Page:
Arrhenius takes the future’s temperature

Each year the Royal Swedish Academy of Engineering Sciences produces a commemorative booklet to pay tribute to “a person whose scientific, engineering, economic or industrial achievements were of significant benefit to the society of his or her day”.

The 2008 booklet recognised Svante August Arrhenius, born on 19 February 1859, near Uppsala, Sweden, and recipient of the 1903 Nobel Prize in chemistry, “for his discovery of electrolytic dissociation”. He was the first Swedish Nobel laureate.

The booklet says Arrhenius “is also known as a prescient atmospheric physicist” who, in 1896, demonstrated the effect of “radiatively active gases” (defined by the American Meteorological Society as “a gas occurring naturally or produced anthropogenically that affects atmospheric radiation by absorption or emission”) on planetary surface temperatures. 

It says he “made an attempt to quantify what he called the ‘greenhouse effect’, especially of carbon dioxide on the earth’s climate”.

On the Earth Observatory webpages published by NASA, the space agency says Arrhenius “asked the important question, ‘Is the mean temperature of the ground in any way influenced by the presence of the heat-absorbing gases in the atmosphere?’ He went on to become the first person to investigate the effect that doubling atmospheric carbon dioxide would have on global climate. The question was debated throughout the early part of the 20th century and is still a main concern of Earth scientists today.”

NASA notes that Arrhenius’ education and training were not in climate research, but in electrochemistry.

In its biographical entry on Arrhenius, the Nobel Prize organisation says that from an early age he displayed “an aptitude” for mathematics and was “greatly interested” in maths and physics. In 1876 he entered the University of Uppsala, studying mathematics, chemistry and physics, and in 1881 he went to Stockholm to further his physics studies at the Academy of Sciences.

The 2008 booklet describes Arrhenius as “an extremely talented man with an expansive range of interests, both inside and outside the academic domain”. 

It explains that his early work “with the dissociation of ionic substances”, which was presented in 1884 in his doctoral thesis, earned him the 1903 Nobel Prize in chemistry, “20 years after his first ideas in this area had been presented orally to a very sceptical and even scornful academic supervisor”.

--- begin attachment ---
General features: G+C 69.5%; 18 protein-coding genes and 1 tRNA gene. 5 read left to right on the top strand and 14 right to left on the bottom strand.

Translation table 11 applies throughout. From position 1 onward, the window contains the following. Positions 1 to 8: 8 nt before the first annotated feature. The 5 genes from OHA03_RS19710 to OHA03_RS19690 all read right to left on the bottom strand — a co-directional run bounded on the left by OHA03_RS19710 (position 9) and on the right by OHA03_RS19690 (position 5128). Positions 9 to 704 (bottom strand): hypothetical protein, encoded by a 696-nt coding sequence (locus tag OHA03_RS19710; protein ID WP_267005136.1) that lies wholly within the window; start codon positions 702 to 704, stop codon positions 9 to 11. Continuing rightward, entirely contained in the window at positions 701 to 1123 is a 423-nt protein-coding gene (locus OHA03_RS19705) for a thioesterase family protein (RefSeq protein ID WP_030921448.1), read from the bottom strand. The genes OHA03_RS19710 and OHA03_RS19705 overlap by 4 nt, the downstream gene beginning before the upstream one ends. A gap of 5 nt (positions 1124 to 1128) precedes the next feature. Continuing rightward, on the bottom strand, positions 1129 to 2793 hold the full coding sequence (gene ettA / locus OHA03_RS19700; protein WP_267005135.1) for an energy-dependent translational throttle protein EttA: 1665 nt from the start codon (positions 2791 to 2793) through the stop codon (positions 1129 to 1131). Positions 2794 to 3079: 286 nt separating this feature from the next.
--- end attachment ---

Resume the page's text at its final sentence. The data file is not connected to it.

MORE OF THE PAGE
“The theory of electrolytic dissociation and his kinetic ‘law’ – the Arrhenius equation – made [him] one of the founders of modern physical chemistry.”

The booklet says he was also an early proponent of electricity as a source of energy for homes, industry, transport and more, and advocated for the use of hydroelectric power over coal-fired power generation.

NASA’s Earth Observatory series says Arrhenius did “little research” into climatology and geophysics, “and considered any work in these fields a hobby”. 

It says he applied “knowledge of basic scientific principles to make sense of existing observations, while hypothesising a theory on the cause of the ‘ice age’.” 

“Later on, his geophysical work would serve as a catalyst for the work of others.”

NASA says that he presented a paper to the Stockholm Physical Society in 1895, titled “On the Influence of Carbonic Acid in the Air upon the Temperature of the Ground”, which “described an energy budget model that considered the radiative effects of carbon dioxide (carbonic acid) and water vapour on the surface temperature of the Earth, and variations in atmospheric carbon dioxide concentrations”.

It says he “relied heavily on the experiments and observations of other scientists”.

NASA says Arrhenius “argued that variations in trace constituents – namely carbon dioxide – of the atmosphere could greatly influence the heat budget of the Earth”. 

The space agency says he performed “a series of calculations on the temperature effects of increasing and decreasing amounts of carbon dioxide in the Earth’s atmosphere”, which showed that the “temperature of the Arctic regions would rise about 8°C or 9°C, if the carbonic acid increased 2.5 to 3 times its present value”.

Apart from Arrhenius’ pioneering studies into climate science, the Nobel organisation says his key contribution was in re-establishing “the idea of a connection between electricity and chemical affinity”, which had “so completely vanished from the general consciousness of scientists”. 

It says “the fundamental importance” of his “investigations on the galvanic conductivity of electrolytes” led top the creation of a “new branch of science”: physical chemistry.

Arrhenius died in Stockholm on 2 October 1927. He’d been twice married and fathered four children. According to some sources, contemporary Swedish actor Svante Thunberg may be able to trace his relationship to Arrhenius through the scientist’s mother, Carolina Thunberg. Svante Thunberg is the father of teenage climate activist Greta Thunberg.

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